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corporate acquirer. certainly sinopec has had a long stated ambition of expanding overseas. it's obviously done other deals including one with repsol in latin america already. so it's a strategic area of focus. why they would want to get involved in this situation being as uncertain as it is at the current time, i don't know. i certainly think on a prunts bas prudent basis the value is zero and possibly neck i have in tga of its impact on the rest of the group. >> all right. thank you for your insights. sticking with the energy sector, u.s. regulators have given the green light to the plan to build a liquified natural gas plant in louisiana. it would be the first l and g plant built in the u.s. in nearly 50 years. they would export nearly 2.2 billion cubic feet of natural gas per day.
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we're looking at it higher by 6.83% at the moment. meantime, march housing starts are out here in the states at 8:30 a.m. forecast at 9:15, we'll get marchville production. in addition to coke, j and j and goldman sachs, we also get results before the bell from state street and u.s. bancorp. after the close, we'll hear from a trio of tech names, ibm, intel and yahoo!. of course still with us is eric strid. and we also have zane brown still with us. eric, when we look at the u.s. economy, we had negative sentiment in the housing sector today, expecting to get more data. is that the biggest headwind in the economy in your opinion? >> it is certainly a big one. the housing industry is very important to the the economy.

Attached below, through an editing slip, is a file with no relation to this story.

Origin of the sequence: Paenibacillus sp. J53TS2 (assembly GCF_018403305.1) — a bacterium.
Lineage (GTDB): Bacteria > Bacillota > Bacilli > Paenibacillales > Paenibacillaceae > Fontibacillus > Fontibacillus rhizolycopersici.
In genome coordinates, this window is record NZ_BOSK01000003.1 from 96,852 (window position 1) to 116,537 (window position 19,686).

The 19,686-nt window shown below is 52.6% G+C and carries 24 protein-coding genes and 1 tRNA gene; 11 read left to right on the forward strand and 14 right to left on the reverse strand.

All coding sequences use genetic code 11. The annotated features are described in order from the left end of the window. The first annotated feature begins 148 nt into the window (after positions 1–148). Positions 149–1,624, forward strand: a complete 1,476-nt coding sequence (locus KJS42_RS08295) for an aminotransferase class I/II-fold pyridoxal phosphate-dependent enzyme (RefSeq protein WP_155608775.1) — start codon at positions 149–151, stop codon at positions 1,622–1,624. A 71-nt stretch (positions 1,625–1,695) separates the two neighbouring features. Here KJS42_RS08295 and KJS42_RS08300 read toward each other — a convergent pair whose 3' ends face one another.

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i think today's number will be important. there was talk yesterday about whether yesterday's number was kind of one off, just a pause in what seems to be an improving picture for housing. so i think they'll pay attention to the starts came. >> and a lot of these tech companies, ibm, yahoo! the bellwether companies for tech after the drag that we saw yesterday, what are your thoughts globally for technology in performance. >> certainly there will be a focus. those numbers come out after the bell, so not likely to have an adverse or positive influence on markets today. but certainly people will be looking for corroboration of what they saw yesterday in apple or maybe something to unwind the fears that may be associated with tech falling back a bit. >> and eric, yesterday we had the vote in the senate regarding the butch buffett rule. didn't make to the floor for a conversation.